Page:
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Harper's Encyclopedia of United States History (ed. Benson Lossing) 10 0 Browse Search
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Harper's Encyclopedia of United States History (ed. Benson Lossing), Falmouth, treaties at. (search)
Falmouth, treaties at. The Penobscot and Norridgewock Indians sent delegates to a conference in Boston, June 23, 1749, and there proposed to treat for peace and friendship with the people of New England. A treaty was soon afterwards made at Falmouth, N. H., between them and the St. Francis Indians, by which peace was established. At a conference held at St. George's, in York county, Me., Sept. 20, 1753, the treaty at Falmouth was ratified by more than thirty of the Penobscot chiefs; but the next year, when hostilities between France and England began anew, these Eastern Indians showed signs of enmity to the English. With 500 men, the governor of Massachusetts, accompanied by Colonel Mascarene, a commissioner from Nova Scotia, Major-General Winslow, commander of the forces, and other persons of rank, embarked at Boston to hold another conference with these Indians at Falmouth. There, at the last of June, 1754, former treaties were ratified.
Harper's Encyclopedia of United States History (ed. Benson Lossing), Fanning, David 1756-1825 (search)
Fanning, David 1756-1825 Freebooter; born in Wake county, N. C., about 1756; was a carpenter by trade, and led a vagabond life, sometimes trading with Indians. Late in the Revolution he joined the Tories, for the purpose of revenge for injuries inflicted upon him. He gathered a small band of desperadoes like himself, and laid waste whole settlements and committed fearful atrocities. For these services he received the commission of lieutenant from the British commander at Wilmington. So encouraged, he captured many leading Whigs, and hanged those against whom he held personal resentment. At one time he captured a whole court in session, and carried off judges, lawyers, clients, officers, and some of the citizens. Three weeks later he captured Colonel Alston and thirty men in his own house, and soon afterwards, dashing into Hillsboro, he captured Governor Burke and his suite, and some of the principal inhabitants. The name of Fanning became a terror to the country, and he was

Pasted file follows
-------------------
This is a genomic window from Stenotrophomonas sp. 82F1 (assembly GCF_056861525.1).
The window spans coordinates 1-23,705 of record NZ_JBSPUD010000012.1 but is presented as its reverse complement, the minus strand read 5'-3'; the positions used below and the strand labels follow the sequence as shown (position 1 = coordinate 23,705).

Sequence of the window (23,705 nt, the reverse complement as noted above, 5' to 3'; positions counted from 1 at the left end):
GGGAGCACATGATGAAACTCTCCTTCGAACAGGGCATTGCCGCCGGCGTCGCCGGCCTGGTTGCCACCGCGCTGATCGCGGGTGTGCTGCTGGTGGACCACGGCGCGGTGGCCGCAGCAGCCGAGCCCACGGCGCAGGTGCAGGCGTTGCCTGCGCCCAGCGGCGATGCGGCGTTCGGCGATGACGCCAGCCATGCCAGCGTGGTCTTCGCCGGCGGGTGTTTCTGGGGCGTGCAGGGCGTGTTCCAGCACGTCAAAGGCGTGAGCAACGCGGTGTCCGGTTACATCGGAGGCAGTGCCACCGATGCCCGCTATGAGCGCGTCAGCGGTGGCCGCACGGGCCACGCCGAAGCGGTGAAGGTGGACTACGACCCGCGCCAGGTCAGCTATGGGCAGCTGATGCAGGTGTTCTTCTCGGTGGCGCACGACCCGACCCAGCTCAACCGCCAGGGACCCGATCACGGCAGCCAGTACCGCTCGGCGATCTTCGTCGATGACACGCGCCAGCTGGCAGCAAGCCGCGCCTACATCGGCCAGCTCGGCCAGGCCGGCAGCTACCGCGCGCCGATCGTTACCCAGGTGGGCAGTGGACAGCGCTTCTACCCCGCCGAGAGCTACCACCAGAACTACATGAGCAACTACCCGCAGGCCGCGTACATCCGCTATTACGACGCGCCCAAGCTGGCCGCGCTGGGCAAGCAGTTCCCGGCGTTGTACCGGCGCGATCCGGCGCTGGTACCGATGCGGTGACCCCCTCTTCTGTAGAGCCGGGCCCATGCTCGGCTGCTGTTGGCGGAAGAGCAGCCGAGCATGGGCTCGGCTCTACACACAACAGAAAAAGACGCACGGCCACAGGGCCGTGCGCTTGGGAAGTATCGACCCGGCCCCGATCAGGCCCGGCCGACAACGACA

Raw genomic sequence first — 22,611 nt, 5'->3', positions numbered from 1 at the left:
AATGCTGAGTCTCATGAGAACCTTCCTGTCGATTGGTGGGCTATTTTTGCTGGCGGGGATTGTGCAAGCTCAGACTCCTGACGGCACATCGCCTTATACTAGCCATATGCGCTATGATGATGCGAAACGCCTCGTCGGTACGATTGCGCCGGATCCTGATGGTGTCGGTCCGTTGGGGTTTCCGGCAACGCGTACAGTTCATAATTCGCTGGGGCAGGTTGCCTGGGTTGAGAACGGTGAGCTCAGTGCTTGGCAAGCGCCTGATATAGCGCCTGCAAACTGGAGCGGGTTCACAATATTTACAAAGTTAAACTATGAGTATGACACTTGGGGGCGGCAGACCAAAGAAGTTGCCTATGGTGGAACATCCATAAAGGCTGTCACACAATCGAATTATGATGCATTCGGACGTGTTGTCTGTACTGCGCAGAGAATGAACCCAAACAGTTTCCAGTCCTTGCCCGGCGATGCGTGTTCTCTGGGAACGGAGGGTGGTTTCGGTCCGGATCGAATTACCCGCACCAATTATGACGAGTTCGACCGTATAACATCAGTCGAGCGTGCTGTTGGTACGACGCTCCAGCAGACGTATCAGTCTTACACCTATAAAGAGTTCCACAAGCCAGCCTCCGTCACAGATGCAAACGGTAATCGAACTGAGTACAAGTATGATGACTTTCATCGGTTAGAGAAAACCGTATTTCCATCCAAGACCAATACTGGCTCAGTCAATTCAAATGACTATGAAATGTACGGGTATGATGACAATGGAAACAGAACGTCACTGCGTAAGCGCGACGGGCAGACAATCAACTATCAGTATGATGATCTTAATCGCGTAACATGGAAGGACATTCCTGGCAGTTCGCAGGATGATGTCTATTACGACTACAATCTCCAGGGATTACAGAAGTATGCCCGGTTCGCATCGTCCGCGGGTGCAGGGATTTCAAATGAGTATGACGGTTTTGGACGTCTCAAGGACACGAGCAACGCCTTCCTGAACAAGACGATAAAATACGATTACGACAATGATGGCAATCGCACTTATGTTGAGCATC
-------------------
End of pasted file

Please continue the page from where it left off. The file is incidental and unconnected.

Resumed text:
Harper's Encyclopedia of United States History (ed. Benson Lossing), Filson, John 1747- (search)
Filson, John 1747- Pioneer; born in Chester county, Pa., in 1747; purchased a onethird interest in the site of Cincinnati, which he called Losantiville. While exploring the country in the neighborhood of Losantiville he disappeared and it is supposed was killed by hostile Indians, about 1788. He was the author of The discovery, settlement, and present State of Kentucky; A topographical description of the Western Territory of North America; Diary of a journey from Philadelphia to Vincennes, Ind., in 1785, etc.
Harper's Encyclopedia of United States History (ed. Benson Lossing), Flathead Indians, (search)
Flathead Indians, A division of the Choctaw (q. v.) tribe; named because of their habit of compressing the heads of their male infants; also the name of a branch of the Salishan stock. The former division were engaged on both sides in the French and Indian contests ending in 1763. The second branch lived in British Columbia, Montana, Washington, and Oregon. In 1900 five branches of the Choctaw division were located at the Flathead agency in Montana, on a reservation comprising nearly 1,500,000 acres, and numbered 1,998.
Harper's Encyclopedia of United States History (ed. Benson Lossing), Fleming, Thomas 1727-1776 (search)
Fleming, Thomas 1727-1776 Military officer; born in Botetourt county, Va., in 1727; took part in the great battle of Point Pleasant in 1774 between 1,000 Indians, under Cornstalk, and 400 whites, under Gen. Andrew Lewis. During the fight Colonel Fleming was severely wounded, one ball passing through his breast and another through his arm. At the outbreak of the Revolutionary War he was made colonel of the 9th Virginia Regiment, but in consequence of disease and wounds, died in camp in August, 1776.